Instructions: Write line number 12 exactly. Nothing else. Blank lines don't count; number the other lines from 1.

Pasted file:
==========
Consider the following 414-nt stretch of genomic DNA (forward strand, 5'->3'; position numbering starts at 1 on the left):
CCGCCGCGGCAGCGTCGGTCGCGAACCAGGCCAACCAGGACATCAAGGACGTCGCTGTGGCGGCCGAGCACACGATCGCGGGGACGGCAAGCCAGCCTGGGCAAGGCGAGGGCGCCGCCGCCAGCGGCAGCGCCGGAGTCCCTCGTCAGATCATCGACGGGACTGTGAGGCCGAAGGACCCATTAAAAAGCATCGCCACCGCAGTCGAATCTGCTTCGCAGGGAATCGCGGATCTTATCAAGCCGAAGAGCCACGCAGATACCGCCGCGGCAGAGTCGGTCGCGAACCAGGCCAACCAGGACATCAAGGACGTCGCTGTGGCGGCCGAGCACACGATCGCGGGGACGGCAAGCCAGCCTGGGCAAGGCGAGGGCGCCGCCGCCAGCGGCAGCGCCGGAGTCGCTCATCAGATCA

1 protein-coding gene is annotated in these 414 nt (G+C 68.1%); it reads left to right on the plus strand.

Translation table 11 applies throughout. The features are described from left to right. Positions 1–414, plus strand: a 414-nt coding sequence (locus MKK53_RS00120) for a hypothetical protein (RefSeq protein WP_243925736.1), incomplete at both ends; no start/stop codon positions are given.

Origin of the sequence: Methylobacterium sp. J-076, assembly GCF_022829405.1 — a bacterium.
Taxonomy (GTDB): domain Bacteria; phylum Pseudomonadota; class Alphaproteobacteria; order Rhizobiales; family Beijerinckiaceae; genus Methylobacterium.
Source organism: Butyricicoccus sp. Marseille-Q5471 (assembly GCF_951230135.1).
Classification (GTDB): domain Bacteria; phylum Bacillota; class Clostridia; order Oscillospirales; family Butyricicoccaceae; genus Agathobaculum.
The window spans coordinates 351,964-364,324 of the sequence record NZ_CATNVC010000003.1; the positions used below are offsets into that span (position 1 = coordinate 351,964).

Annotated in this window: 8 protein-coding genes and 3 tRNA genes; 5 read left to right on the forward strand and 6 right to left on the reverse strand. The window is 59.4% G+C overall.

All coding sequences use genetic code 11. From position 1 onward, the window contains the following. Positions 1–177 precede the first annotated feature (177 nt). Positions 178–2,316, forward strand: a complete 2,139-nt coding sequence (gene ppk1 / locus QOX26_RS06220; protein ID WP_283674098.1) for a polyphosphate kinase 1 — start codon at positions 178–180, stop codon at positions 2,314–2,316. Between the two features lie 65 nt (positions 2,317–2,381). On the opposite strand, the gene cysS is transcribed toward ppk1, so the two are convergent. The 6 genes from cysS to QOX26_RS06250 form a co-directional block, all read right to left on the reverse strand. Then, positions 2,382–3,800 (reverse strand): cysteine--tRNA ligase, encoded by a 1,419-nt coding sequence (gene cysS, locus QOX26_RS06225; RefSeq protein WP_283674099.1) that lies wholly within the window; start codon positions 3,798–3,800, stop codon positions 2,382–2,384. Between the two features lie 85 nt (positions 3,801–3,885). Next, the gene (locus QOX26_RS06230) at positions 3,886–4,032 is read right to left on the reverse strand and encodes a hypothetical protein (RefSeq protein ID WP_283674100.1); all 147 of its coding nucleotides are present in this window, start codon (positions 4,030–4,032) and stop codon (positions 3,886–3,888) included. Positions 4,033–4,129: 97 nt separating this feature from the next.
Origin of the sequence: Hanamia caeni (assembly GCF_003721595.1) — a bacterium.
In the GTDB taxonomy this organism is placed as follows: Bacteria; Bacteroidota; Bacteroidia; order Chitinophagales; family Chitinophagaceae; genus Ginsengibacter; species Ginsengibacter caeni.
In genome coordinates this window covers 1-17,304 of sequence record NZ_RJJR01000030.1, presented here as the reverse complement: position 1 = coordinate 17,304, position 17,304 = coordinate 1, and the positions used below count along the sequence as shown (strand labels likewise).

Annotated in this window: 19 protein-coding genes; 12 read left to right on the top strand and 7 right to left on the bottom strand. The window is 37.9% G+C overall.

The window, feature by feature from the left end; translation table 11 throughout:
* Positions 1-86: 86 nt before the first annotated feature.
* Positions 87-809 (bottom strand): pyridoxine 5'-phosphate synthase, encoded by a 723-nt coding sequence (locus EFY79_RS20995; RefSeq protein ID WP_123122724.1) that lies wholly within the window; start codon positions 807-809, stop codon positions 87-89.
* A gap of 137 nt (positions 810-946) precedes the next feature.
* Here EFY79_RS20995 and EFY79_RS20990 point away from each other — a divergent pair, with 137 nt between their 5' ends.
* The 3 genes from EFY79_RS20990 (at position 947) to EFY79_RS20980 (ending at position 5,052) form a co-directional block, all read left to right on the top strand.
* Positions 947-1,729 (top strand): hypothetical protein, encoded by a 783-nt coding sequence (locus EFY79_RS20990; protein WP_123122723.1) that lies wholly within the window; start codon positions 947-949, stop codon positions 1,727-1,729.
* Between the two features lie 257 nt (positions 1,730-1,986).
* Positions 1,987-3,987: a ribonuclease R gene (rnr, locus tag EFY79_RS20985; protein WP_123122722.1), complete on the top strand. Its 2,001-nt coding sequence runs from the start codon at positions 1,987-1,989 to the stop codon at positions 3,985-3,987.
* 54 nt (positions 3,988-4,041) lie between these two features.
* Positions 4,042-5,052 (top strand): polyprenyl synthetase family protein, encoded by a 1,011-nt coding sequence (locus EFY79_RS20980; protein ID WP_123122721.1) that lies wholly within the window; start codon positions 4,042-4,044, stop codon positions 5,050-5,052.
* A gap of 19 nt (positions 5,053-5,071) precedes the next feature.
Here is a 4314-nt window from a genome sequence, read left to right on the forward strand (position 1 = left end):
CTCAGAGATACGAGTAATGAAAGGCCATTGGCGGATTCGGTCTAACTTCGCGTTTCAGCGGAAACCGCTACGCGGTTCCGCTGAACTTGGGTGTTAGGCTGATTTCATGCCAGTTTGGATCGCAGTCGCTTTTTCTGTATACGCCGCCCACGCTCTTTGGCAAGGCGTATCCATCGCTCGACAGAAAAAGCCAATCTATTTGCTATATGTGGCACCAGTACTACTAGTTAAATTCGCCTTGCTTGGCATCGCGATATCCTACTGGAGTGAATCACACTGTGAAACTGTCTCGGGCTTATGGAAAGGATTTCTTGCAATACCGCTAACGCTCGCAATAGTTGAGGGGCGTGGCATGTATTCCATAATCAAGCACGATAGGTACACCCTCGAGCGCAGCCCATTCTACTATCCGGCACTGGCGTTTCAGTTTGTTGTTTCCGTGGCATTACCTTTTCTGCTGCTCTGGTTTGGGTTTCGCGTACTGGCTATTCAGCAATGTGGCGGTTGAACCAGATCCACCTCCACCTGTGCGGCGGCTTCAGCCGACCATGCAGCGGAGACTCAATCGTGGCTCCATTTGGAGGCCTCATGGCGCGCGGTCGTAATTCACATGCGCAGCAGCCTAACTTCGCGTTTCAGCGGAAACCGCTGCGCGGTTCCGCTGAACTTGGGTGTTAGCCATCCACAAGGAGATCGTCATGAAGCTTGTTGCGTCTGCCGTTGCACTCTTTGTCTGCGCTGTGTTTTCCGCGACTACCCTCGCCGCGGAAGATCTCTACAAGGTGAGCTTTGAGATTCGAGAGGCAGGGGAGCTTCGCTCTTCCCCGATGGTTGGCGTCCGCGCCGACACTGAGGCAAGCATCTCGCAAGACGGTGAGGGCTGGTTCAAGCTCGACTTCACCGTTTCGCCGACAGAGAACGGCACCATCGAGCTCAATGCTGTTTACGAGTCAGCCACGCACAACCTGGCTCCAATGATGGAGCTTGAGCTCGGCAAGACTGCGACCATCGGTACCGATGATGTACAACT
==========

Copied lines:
Origin of the sequence: Hanamia caeni (assembly GCF_003721595.1) — a bacterium.